An examination of these data shows that for both the Division and the Society as a whole the majority of the members are over 40 years old (74% of the Division members, 73% of the Society) with the Division slightly better at attracting younger people than ACS. Looking at the "CHED 2004" column, the majority of the Division members have joined in the last ten years (59%). Comparing the 2001 data, the Division was lagging behind ACS in attracting new members.


The information about "membership status" is interesting. ACS has 71% "regular" members, 10% "students," 10% "emeritus," 5% "retired," and 2% "associate" members. For the Division, 89% are classified as "regular" members, 7 % are "students," and 2 % are "associate" members, with less than 1% classified as "emeritus" or "retired." It would seem that the Division is "aging" a little slower than the Society as a whole, but is not recruiting students as well.


Some final pieces of data to ponder: The Division has more female (38%) members than ACS (21%), double the number of African American members (Division: 2.5 % versus ACS: 1.7%) and slightly more Hispanic members (Division: 2.7%, ACS 1.8%). However, ACS has a larger percentage (12%) of members from outside the United States (4% from Europe, 3% from Japan, 2% from Canada, and 3% "other"). Only 5% of the Division members come from outside the US (2% "other," 1% Europe and less than 1% each from Canada, Mexico and Japan). As noted earlier, a greater percentage (82%) of the Division's members majored in chemistry with respect to the Society as a whole (76%). The degrees in chemistry for members of the Division are: 46% Doctorates, 17% Masters, and 25% Bachelors; for the ACS overall: 43% Doctorates, 14% Masters, and 34% Bachelors.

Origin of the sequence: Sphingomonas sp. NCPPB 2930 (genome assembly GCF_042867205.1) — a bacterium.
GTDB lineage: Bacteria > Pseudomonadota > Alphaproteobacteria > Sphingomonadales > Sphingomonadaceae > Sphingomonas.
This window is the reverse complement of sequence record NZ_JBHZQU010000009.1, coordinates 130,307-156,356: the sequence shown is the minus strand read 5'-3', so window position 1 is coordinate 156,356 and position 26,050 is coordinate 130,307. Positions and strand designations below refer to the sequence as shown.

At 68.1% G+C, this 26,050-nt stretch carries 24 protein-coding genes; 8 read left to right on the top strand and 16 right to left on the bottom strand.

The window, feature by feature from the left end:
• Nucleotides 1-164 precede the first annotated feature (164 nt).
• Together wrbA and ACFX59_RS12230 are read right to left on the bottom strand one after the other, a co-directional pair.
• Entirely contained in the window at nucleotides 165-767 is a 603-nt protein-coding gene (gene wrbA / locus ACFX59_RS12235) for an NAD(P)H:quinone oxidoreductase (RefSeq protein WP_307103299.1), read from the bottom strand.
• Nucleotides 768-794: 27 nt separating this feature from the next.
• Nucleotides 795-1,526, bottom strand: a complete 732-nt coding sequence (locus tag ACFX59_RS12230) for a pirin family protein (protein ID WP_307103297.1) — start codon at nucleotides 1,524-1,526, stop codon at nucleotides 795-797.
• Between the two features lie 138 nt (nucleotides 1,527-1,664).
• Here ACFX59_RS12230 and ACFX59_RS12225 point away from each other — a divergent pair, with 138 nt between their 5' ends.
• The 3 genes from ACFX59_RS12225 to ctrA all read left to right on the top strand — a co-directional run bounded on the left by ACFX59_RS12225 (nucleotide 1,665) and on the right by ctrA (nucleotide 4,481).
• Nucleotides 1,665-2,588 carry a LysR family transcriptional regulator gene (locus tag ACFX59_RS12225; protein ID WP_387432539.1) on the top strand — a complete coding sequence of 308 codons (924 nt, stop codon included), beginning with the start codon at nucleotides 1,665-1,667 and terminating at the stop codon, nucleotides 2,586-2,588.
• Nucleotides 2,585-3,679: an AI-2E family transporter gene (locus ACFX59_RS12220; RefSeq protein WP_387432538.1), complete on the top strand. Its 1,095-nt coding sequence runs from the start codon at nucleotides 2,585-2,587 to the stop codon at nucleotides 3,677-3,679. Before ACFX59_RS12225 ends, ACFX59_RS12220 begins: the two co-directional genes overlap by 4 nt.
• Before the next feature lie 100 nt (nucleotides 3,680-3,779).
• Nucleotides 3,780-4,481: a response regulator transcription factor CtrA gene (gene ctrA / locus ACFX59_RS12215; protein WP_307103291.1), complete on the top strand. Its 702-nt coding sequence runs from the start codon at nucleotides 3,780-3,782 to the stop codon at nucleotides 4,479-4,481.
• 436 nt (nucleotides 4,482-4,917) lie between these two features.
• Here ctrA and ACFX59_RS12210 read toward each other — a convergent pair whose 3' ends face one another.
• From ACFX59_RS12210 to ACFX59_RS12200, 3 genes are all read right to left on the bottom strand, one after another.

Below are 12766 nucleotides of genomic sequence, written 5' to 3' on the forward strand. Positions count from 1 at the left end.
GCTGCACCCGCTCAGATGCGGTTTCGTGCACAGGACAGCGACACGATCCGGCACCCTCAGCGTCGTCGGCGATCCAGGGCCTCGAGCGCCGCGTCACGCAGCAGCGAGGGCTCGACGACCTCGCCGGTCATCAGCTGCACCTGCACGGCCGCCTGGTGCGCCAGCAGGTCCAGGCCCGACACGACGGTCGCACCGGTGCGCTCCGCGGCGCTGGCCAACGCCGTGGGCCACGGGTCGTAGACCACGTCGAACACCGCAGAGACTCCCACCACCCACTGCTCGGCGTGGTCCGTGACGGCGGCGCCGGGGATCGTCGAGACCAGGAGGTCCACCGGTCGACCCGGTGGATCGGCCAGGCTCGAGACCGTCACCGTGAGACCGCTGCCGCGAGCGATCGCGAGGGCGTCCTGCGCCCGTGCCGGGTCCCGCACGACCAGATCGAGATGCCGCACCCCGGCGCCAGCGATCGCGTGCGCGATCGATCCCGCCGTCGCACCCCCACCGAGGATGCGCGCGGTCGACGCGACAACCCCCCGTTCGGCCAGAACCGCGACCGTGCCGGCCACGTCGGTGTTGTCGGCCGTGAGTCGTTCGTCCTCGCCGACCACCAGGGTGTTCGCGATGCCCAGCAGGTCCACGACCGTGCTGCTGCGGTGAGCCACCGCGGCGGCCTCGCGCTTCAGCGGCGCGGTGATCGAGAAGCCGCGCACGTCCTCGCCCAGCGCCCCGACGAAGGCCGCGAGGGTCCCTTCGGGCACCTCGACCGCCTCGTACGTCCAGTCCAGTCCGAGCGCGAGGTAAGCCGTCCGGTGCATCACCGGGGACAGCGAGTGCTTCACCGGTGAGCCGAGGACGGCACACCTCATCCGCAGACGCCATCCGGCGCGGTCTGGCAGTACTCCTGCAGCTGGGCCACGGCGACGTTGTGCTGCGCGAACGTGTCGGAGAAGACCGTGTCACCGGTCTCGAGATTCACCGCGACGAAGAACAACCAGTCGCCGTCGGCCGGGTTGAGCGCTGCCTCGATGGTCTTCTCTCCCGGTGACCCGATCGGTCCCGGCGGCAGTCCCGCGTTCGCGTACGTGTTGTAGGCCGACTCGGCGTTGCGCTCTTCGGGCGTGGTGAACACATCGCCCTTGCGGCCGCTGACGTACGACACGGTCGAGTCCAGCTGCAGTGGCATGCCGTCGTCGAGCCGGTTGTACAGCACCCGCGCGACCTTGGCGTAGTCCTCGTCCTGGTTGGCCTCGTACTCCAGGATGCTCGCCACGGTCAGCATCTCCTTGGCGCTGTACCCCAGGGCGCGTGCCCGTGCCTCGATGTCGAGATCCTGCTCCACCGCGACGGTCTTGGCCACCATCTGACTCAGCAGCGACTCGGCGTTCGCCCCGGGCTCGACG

From where should we get our members?

The Division's membership should be designed to appeal to a variety of individuals that may already be members of ACS. This would include a spectrum of individuals who are interested in the work of the Division. Being more specific, the membership might be adjusted to include:


  • Any individual who is a current member of ACS who is interested in the impact that chemical education would have on those entering a specific discipline or area of expertise.
  • Individuals who are concerned with the quality of higher education and the impact that it will have on their disciplines.
  • Individuals who are concerned that the two year college program is being overlooked and neglected.
  • Faculty members who are teaching chemistry at the two year colleges.
  • High school faculty members who teach chemistry or a related discipline.
  • Individuals who have an interest in chemistry and chemical education.


How can we serve these members?

Meeting the needs of such diverse groups will present a challenge. Each would be choosing membership for diverse reasons. Marketing strategies will need to be diverse.


The biggest problem lies in the fact that we have no list of ACS members who might be interested in the Division and, consequently, we can not initiate a successful plan to accomplish the goals that would be set.